The Design and Performance of Size Reduction Systems Supporting Solid Waste Management in Space 2002-01-2398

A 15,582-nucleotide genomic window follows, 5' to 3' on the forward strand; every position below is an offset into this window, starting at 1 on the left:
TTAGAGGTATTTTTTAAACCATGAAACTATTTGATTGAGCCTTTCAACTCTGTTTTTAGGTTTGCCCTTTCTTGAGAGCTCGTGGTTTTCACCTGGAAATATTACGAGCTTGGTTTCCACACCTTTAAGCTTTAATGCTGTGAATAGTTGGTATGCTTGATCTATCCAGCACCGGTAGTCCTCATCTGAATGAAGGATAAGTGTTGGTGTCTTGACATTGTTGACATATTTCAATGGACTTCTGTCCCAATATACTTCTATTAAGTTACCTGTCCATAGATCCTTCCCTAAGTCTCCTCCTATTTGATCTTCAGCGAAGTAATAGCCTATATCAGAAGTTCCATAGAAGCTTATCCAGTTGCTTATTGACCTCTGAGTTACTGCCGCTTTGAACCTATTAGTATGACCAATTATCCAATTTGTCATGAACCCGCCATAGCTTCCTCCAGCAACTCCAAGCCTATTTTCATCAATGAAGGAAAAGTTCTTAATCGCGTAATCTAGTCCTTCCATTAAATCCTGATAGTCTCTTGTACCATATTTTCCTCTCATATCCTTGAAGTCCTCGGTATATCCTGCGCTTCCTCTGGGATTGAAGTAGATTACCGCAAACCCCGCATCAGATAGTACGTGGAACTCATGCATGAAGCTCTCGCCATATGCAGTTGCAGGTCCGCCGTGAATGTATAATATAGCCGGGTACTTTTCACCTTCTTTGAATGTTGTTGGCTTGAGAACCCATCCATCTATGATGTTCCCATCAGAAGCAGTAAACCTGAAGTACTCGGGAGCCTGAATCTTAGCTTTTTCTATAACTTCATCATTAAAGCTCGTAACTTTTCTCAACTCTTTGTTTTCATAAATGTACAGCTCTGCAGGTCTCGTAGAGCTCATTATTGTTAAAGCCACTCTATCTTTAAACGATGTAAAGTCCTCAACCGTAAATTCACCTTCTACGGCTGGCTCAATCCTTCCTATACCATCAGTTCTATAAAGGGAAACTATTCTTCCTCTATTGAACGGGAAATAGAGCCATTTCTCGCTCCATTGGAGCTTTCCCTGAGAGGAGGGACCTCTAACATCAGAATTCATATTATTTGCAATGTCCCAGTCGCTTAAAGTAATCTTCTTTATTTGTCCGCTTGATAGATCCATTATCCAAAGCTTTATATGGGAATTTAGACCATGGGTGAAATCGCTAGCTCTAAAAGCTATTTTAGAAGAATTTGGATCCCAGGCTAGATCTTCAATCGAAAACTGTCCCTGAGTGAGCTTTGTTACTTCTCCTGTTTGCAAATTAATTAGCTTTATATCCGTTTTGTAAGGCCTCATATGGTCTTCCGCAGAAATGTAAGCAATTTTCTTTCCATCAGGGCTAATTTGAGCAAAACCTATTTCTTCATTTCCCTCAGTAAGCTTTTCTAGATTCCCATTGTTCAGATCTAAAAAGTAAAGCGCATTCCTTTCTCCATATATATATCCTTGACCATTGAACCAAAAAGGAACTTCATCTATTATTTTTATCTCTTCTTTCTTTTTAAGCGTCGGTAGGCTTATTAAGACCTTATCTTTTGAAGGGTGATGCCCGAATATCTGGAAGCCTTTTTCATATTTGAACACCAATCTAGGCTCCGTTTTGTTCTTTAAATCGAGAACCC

This paper describes some of the fundamental principles and parameters that are important in the design and operation of solid waste size reduction equipment for applications in the space environment. While some of the important parameters are the same as those for terrestrial applications (e.g., energy requirements), several parameters normally inconsequential in terrestrial applications take on a much more prominent role in space (e.g., mass). The results of a two-year, NASA-sponsored research program are described and are used to define an operating envelope for size reduction as a function of waste characteristics and certain performance requirements (e.g., product particle size distribution). Additionally, important findings are described as they relate to the design and operation of size reduction systems that support biological, physical, and chemical processes. Since the utilization of size reduction processes in space is in a developmental stage, the paper also describes the state-of-the-art and areas requiring further consideration, research, or both.